A new study finds that an airline employee who has been involved in an accident is three times more likely to test positive for drugs than an employee who is not involved in an aircraft accident. The study was conducted by researchers at John Hopkins University School of Health and The Columbia University College of Physicians and is currently being prepared for journal publication.
The researchers looked at the prevalence of positive drug tests for aviation employees during the period from 1995 through 2005. The study included both those employees who were tested as a result of being involved in an accident as well as those who were tested as part of a random testing program. While the increased likelihood of positive drug tests among employees involved in accidents is concerning, the overall prevalence of positive tests among airline employees remains relatively low.
In random tests, aviation employees who were not involved in accidents had a rate of positive drug tests of just over one half of one percent. For employees involved in an accident the rate was just under two percent. So while an employee who would test positive for drugs is about three times more likely to be involved in an aviation accident, the vast majority of aviation accidents do not involve an employee who tests positive for drugs. According to the researchers just over one percent of aviation accidents are attributable to drug violations.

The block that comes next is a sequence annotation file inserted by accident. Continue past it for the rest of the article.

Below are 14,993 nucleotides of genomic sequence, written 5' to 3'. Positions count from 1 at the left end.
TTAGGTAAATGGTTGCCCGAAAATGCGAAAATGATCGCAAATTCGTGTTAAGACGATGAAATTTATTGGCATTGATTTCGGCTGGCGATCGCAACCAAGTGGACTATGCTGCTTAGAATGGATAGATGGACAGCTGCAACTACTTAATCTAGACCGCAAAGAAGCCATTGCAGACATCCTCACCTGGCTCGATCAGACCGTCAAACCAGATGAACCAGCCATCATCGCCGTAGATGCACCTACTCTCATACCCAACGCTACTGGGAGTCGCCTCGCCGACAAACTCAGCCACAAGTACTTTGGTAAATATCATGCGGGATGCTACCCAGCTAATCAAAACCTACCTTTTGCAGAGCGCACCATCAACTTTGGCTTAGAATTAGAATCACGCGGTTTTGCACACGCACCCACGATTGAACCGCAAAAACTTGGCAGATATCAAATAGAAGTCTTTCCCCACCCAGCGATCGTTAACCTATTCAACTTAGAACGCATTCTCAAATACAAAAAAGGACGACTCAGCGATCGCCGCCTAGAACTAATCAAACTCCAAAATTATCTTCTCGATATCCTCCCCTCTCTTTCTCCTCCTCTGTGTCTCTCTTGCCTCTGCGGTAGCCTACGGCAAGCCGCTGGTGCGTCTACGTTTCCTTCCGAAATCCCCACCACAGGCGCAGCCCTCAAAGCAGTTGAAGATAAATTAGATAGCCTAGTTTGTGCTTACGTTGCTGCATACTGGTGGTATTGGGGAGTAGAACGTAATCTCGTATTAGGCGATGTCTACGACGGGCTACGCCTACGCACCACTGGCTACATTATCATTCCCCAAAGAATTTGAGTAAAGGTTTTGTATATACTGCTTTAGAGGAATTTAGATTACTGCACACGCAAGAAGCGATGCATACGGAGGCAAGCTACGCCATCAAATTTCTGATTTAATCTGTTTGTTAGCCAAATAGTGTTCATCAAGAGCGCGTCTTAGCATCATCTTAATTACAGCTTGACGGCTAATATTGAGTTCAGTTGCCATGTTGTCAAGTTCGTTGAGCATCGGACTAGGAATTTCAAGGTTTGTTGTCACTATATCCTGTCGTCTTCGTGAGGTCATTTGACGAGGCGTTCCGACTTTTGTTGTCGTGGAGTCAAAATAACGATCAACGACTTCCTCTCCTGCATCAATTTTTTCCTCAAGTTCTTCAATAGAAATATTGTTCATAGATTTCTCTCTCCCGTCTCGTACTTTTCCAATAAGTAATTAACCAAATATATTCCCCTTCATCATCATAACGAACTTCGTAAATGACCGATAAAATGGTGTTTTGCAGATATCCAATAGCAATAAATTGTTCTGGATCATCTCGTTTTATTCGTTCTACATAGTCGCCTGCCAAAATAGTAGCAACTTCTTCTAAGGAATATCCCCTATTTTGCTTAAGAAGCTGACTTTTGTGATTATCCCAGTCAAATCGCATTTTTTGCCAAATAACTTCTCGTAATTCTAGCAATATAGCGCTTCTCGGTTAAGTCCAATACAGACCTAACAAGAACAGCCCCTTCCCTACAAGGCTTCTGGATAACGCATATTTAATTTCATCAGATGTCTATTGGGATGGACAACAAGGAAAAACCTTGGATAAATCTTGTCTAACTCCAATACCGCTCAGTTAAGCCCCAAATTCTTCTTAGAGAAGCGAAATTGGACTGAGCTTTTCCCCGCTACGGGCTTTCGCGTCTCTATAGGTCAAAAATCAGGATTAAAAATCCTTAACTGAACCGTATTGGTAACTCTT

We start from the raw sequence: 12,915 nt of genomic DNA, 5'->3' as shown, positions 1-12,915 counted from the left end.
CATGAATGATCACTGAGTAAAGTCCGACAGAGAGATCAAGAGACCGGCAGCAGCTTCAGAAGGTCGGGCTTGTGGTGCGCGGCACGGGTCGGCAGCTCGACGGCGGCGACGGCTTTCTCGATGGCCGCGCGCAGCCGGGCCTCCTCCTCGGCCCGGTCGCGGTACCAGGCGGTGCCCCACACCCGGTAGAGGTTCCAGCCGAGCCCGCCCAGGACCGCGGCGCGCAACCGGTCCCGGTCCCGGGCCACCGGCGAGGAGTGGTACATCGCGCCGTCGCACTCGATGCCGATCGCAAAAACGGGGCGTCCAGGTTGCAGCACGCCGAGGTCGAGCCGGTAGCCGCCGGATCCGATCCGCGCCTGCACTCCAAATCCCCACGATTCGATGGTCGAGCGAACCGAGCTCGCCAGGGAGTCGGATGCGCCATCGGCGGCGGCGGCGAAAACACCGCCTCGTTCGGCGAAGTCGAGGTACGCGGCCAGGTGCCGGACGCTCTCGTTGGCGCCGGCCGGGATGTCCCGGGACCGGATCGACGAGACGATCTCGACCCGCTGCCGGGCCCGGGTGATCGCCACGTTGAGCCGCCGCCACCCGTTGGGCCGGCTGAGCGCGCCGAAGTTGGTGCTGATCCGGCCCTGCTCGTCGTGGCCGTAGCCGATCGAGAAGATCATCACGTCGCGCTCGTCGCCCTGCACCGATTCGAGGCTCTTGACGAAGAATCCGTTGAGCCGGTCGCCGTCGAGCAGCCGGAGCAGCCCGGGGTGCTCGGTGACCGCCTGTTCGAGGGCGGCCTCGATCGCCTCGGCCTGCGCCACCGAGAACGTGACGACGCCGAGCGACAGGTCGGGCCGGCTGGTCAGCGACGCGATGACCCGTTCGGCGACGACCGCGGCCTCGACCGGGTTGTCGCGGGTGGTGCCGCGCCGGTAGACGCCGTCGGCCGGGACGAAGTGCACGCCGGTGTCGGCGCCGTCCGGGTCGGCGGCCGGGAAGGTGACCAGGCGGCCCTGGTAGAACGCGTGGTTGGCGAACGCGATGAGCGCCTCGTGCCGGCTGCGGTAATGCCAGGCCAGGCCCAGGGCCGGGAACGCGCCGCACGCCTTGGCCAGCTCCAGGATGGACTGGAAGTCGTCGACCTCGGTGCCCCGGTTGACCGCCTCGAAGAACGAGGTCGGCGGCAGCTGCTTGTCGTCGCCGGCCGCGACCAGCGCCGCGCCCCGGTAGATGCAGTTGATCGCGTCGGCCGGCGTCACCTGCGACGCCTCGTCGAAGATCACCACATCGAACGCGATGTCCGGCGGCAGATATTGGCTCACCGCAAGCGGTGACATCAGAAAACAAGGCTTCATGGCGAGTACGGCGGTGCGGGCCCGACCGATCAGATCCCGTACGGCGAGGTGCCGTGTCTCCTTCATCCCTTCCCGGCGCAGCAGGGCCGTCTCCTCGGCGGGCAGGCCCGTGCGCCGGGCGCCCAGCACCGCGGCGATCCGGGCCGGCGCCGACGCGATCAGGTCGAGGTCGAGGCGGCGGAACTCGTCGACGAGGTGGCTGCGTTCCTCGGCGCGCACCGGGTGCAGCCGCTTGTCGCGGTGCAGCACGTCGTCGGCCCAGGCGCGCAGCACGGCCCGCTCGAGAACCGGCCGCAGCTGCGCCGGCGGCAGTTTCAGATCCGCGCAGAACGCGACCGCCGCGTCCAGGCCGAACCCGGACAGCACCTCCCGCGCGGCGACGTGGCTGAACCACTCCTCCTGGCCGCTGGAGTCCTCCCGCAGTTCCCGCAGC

Even though relatively low percentage of airline flight crews test positive for drugs and that only about one in a hundred aviation accidents result from drug use, the fact that illegal drug use by the flight crew occurs at all is troubling. For the family and friends of someone injured or killed in an airline accident that involves an airline employee using illegal drugs, the fact that it was statistically improbable may not provide much comfort.
Source: Addiction "Drug Violations and Aviation Accidents: Findings from the U.S. Mandatory Drug Testing Programs" (accepted for publication but not yet published) 2011